School boards: our reputation is our most important asset

Published
06 November 2014

A recent governance and performance study has found that the highest priority of school boards is their reputation. The Australian Institute of Company Directors recently published the 2014 NFP Governance and Performance Study (the Study), an annual look into the governance of not-for-profit entities (NFPs), including independent schools.

Managing reputation

The key finding of this Study was that the highest priority of school boards was managing the school's reputation. The reasons given for this were that a good reputation attracts the best teachers, students and community support and also brings steady donations. The Study also remarked that 'a school's reputation is also strongly influenced by the quality of its principal who is primarily responsible for building a culture of high standards and a loyal and stable workforce'.

However, reputations are fragile and the Study repeats the often acknowledged understanding that a reputation can 'take years to build, but be lost in a day' and any incident involving the safety of a child, particularly allegations of sexual abuse, can attract immediate media and public attention.

Interestingly, the Study has also stated that 'directors... have been told to plan what they will do when (not if) their school is involved in a case of sexual abuse, and how they will handle the impact on reputation... liability issues for abuse cases can extend for more than 50 years after a student has left the school' (emphasis added)'.

An example of this was recently reported by ABC News, where an ex-student has commenced legal action against a school more than 50 years after the alleged incidents (also see our article on this case).

Managing parents

With an increase in inter-connectivity, and as the boundaries between school and home becoming increasingly indistinct, the Study noted that parents can be both demanding and positively engaged in schools. Ensuring that parents were a part of their children's education, whilst providing boundaries for 'helicopter' parents, is an example of this. In addition, 'schools are increasingly being asked to deal with complex social, emotional and behavioural problems', the Study said.

School boards would be well familiar with this, especially if their school maintains a social media presence or has implemented a proper complaints-handling system.

Managing funding

School boards also reported that the lack of certainty in funding arrangements made it difficult to plan ahead, especially for large capital projects which often span several years. The Study reports that school directors would like the certainty of a five-year funding model so that better decisions could be made about the curriculum, support, infrastructure and staffing.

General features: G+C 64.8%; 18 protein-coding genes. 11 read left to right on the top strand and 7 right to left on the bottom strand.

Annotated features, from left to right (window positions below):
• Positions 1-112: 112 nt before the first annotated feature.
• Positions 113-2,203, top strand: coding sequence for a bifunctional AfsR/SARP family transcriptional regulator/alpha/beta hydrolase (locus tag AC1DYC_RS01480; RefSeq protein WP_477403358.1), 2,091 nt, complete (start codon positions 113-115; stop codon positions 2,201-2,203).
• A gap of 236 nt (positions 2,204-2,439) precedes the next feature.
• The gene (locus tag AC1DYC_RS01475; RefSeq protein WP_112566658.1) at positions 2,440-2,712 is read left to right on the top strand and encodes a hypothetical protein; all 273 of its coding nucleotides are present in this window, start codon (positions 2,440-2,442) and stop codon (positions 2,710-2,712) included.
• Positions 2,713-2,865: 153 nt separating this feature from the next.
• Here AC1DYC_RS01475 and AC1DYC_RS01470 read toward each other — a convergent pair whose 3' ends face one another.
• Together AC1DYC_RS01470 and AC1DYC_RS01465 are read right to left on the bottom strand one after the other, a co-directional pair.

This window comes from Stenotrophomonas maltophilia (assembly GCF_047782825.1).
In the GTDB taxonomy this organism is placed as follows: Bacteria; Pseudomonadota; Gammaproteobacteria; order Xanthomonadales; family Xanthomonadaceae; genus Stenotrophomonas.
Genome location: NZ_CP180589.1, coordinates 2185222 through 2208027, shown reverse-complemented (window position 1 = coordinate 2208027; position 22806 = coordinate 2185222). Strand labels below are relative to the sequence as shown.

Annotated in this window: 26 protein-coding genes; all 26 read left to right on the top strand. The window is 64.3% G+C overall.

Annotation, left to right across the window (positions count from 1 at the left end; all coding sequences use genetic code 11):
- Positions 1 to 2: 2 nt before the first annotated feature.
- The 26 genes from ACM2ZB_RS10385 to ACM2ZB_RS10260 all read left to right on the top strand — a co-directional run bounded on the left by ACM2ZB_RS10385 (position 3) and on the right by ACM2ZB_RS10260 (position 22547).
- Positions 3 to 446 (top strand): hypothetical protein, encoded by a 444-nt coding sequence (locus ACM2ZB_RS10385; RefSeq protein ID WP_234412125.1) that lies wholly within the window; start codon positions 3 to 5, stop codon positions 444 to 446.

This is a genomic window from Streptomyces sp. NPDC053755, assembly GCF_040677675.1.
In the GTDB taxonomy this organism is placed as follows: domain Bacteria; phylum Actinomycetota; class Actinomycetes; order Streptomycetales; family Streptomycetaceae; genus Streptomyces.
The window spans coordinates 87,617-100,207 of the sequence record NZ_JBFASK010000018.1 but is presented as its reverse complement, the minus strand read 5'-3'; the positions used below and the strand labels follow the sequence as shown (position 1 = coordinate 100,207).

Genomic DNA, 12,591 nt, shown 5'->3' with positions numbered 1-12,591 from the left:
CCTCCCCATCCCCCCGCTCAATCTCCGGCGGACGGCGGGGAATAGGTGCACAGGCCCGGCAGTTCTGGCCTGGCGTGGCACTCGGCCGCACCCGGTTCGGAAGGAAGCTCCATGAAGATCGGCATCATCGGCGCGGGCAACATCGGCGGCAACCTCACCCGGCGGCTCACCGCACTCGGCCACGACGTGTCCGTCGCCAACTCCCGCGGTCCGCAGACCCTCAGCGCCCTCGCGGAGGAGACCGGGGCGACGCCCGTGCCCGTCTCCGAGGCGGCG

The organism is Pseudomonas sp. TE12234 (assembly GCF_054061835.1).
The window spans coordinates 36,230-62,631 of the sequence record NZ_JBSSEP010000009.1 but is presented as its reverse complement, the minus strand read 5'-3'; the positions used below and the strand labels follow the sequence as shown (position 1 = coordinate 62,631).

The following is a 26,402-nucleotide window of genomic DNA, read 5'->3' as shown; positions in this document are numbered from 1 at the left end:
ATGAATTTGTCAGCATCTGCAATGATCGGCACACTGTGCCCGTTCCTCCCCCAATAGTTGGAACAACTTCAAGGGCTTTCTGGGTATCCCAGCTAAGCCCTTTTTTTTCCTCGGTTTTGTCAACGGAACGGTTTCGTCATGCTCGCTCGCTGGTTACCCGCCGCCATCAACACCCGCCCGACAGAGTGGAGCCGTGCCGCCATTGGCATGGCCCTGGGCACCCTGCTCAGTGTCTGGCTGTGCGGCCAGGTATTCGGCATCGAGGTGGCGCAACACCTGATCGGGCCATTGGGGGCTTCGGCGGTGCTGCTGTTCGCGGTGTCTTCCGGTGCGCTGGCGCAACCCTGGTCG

This aligns with the registration requirements of many states, which mandate that schools must provide medium and long-term strategic plans.

Managing challenges

According to the Study, the most important challenges for schools in the next three years as described by directors, in descending order of most important to least were:

  • maintain or build our reputation;
  • uncertainty about government funding;
  • maintain or build out enrolments;
  • cost management;
  • raise capital to improve or replace infrastructure;
  • management of risks to students; and
  • maintain or replace existing infrastructure.

The future

A recurring theme of the Study was that the governance of NFPs is continuing to evolve. Directors of schools boards now face increased expectations, from the governance requirements imposed by the Australian Charities and Not-for-Profits Commission, to the increasing mandates of state registration requirements.

For example, in NSW new governance requirements are imposing a raft of obligations on school boards to abide by standards that are routinely observed by large corporations and ASX-listed entities. In Victoria, school boards must bear the burden of increasing financial scrutiny, in light of recent reforms.

Finally, the Study is clear on one important point: directors make a significant contribution to NFPs in terms of skills, time and even donations. Many school board directors were not remunerated for their time or skills, and many did not even claim expenses incurred in service to the schools. Without their generosity, the experiences and education of many students and parents would be poorer.

Do you agree with the findings in the Study?

 

CompliSpace Media

CompliSpace is an Australian company that helps over 600 non-government schools across Australia with their governance, risk, compliance and policy management. What makes us different is that we monitor over 200 sources of legal and regulatory change to ensure our clients have the updated policies and tools they need to meet new requirements. We share that knowledge with the broader Education community via School Governance.